Darren’s Daily Dose of Weird News – March 21, 2010

A Phoenix, Arizona man accused admonishing motorists of traffic laws while posing as a police officer apparently picked the wrong driver to pull over.  A Maricopa County jury on Tuesday found 62-year-old David Word guilty of impersonating a lawman for pulling over an off-duty police officer.  Avondale police officer Matt Lydic says he was on his way to work in his personal vehicle when Mr. Word pulled him over while driving a black Ford Crown Victoria equipped with lights and a siren. Lydic says Word told him to slow down, then drove away.  The officer copied down the license plate of the vehicle, which came back registered to Word. Police arrested Word at his home.  ***MARLAR: So, what about the police officer speeding through the neighborhood, which is why Mr. Word pulled him over in the first place?  Are we just ignoring that part of the story?

If a bike looks too tempting — it could be a bait bike. Police at the University of Wisconsin-Madison are going after bike thieves with some high-tech gadgetry. Police are placing satellite tracking devices on bikes planted around campus.  Officers say they made 16 busts in the first four months of the program.  The bikes were donated to the university by a local bicycle dealer. He says bike thieves hurt his customers.  ***MARLAR: Wouldn’t that HELP his business?  After all, they’d need a new bike!

A Florida judge has ruled a city law banning drooping trousers in Riviera Beach is unconstitutional. Seventeen-year-old Julius Hart spent a night in jail after an officer saw his boxers while the teen was riding a bike. A first offense for saggy pants carries a fine of 150 bucks or community service. Repeat offenders face jail time.  ***MARLAR: On the plus side, with the pants around their knees, they are much easier for police to chase down.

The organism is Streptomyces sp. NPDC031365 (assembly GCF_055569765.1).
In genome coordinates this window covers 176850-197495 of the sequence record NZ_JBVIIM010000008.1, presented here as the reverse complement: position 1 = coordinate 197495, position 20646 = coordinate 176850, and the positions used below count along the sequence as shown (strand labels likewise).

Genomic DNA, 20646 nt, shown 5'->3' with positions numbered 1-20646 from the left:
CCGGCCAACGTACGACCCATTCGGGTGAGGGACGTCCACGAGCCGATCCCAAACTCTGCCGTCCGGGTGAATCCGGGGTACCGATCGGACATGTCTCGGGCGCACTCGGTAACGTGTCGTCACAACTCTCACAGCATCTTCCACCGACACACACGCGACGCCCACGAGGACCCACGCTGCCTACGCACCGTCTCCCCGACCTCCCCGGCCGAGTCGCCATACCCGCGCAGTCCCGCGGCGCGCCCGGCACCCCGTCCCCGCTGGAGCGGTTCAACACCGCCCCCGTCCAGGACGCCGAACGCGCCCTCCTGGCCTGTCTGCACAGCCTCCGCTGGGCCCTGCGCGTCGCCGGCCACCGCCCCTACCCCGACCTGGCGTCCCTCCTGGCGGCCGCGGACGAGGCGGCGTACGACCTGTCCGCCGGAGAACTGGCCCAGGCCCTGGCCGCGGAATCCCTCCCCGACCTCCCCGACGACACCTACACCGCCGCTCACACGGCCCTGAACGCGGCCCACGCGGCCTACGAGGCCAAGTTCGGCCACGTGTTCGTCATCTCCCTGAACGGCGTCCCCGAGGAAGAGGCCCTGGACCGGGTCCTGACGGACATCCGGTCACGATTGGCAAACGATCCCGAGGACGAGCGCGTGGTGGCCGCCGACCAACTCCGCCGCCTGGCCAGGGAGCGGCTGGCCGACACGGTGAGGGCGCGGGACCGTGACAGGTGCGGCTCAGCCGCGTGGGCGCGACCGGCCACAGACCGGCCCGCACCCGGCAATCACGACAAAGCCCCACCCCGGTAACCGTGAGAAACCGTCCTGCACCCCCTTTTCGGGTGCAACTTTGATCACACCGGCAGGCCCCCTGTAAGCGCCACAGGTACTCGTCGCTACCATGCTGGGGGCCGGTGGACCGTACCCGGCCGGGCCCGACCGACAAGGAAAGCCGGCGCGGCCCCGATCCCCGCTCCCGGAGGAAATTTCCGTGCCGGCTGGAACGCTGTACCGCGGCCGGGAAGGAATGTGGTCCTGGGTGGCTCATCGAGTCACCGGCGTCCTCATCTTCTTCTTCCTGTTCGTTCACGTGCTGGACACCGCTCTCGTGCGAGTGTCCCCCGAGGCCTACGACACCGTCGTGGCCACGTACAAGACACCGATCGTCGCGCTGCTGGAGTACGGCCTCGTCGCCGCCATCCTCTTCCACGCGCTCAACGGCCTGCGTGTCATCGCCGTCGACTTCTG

Michigan businessman Steve Oswald won’t get paid for cleaning a public restroom. But he is getting a plunger — a golden plunger. He billed the city of Saugatuck nearly 157 bucks, after cleaning a restroom himself. He took matters and a mop into his own hands, when his customers complained about the dirty public bathroom. Oswald admits he didn’t think he would get reimbursed for his restroom duty. But city officials are recognizing his civic spirit, with what they’re calling the Golden Plunger Award. It’s a toilet plunger spray-painted gold and mounted on an oak stand.  ***MARLAR: A gold-painted toilet plunger.  Boy, that’ll give you incentive to do the right thing.  Dude, just give me the money you spent making the Toilet Trophy.

Ray Erickson of Santa Cruz, California, won a lawsuit against American Airlines alleging that one of the company’s planes released two chunks of toilet waste, better know as “blue ice,” which crashed through the skylight of his boat. Erickson tracked down the plane — American Airlines Flight 1950 — sued in small claims court and was awarded $3,236. ***MARLAR: He plans on using the money for a psychiatrist to help him get over his fear of blue toilet water.

About 20% of people eat a diet composed entirely of just 10 or fewer foods.  ***MARLAR: And four of those are chocolate.

A recent poll reveals that more than 80 percent of Americans favor major changes in the way elections are conducted.  ***MARLAR: Change number one – better candidates.

“Acre” literally means the amount of land plowable in one day.  ***MARLAR: So in my case an “acre” would be four-foot square.

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